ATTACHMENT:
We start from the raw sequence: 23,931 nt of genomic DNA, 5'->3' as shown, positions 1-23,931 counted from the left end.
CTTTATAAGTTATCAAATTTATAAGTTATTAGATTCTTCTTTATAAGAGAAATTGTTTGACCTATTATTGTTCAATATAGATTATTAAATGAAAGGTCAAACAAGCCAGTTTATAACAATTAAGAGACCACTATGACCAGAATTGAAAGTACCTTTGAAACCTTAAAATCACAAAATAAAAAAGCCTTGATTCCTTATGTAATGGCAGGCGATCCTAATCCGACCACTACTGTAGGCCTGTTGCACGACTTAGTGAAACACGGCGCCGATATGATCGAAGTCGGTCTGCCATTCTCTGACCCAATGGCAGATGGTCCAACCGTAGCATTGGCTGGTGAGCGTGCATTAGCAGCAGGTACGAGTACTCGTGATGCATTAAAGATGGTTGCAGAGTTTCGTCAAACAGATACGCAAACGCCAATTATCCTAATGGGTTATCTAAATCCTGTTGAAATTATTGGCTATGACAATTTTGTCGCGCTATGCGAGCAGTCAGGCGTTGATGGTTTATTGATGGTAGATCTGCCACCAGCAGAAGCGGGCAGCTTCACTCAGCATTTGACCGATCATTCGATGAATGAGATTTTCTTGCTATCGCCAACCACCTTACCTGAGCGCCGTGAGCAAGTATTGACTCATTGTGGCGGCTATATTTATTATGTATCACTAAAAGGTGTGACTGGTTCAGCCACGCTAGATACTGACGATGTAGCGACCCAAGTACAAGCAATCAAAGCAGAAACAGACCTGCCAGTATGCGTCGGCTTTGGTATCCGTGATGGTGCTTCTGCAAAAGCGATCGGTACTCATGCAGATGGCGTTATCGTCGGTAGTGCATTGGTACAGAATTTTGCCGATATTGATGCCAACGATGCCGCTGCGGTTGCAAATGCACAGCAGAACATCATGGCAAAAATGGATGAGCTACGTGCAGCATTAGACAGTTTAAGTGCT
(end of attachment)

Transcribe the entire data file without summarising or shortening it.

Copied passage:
We start from the raw sequence: 23,931 nt of genomic DNA, 5'->3' as shown, positions 1-23,931 counted from the left end.
CTTTATAAGTTATCAAATTTATAAGTTATTAGATTCTTCTTTATAAGAGAAATTGTTTGACCTATTATTGTTCAATATAGATTATTAAATGAAAGGTCAAACAAGCCAGTTTATAACAATTAAGAGACCACTATGACCAGAATTGAAAGTACCTTTGAAACCTTAAAATCACAAAATAAAAAAGCCTTGATTCCTTATGTAATGGCAGGCGATCCTAATCCGACCACTACTGTAGGCCTGTTGCACGACTTAGTGAAACACGGCGCCGATATGATCGAAGTCGGTCTGCCATTCTCTGACCCAATGGCAGATGGTCCAACCGTAGCATTGGCTGGTGAGCGTGCATTAGCAGCAGGTACGAGTACTCGTGATGCATTAAAGATGGTTGCAGAGTTTCGTCAAACAGATACGCAAACGCCAATTATCCTAATGGGTTATCTAAATCCTGTTGAAATTATTGGCTATGACAATTTTGTCGCGCTATGCGAGCAGTCAGGCGTTGATGGTTTATTGATGGTAGATCTGCCACCAGCAGAAGCGGGCAGCTTCACTCAGCATTTGACCGATCATTCGATGAATGAGATTTTCTTGCTATCGCCAACCACCTTACCTGAGCGCCGTGAGCAAGTATTGACTCATTGTGGCGGCTATATTTATTATGTATCACTAAAAGGTGTGACTGGTTCAGCCACGCTAGATACTGACGATGTAGCGACCCAAGTACAAGCAATCAAAGCAGAAACAGACCTGCCAGTATGCGTCGGCTTTGGTATCCGTGATGGTGCTTCTGCAAAAGCGATCGGTACTCATGCAGATGGCGTTATCGTCGGTAGTGCATTGGTACAGAATTTTGCCGATATTGATGCCAACGATGCCGCTGCGGTTGCAAATGCACAGCAGAACATCATGGCAAAAATGGATGAGCTACGTGCAGCATTAGACAGTTTAAGTGCT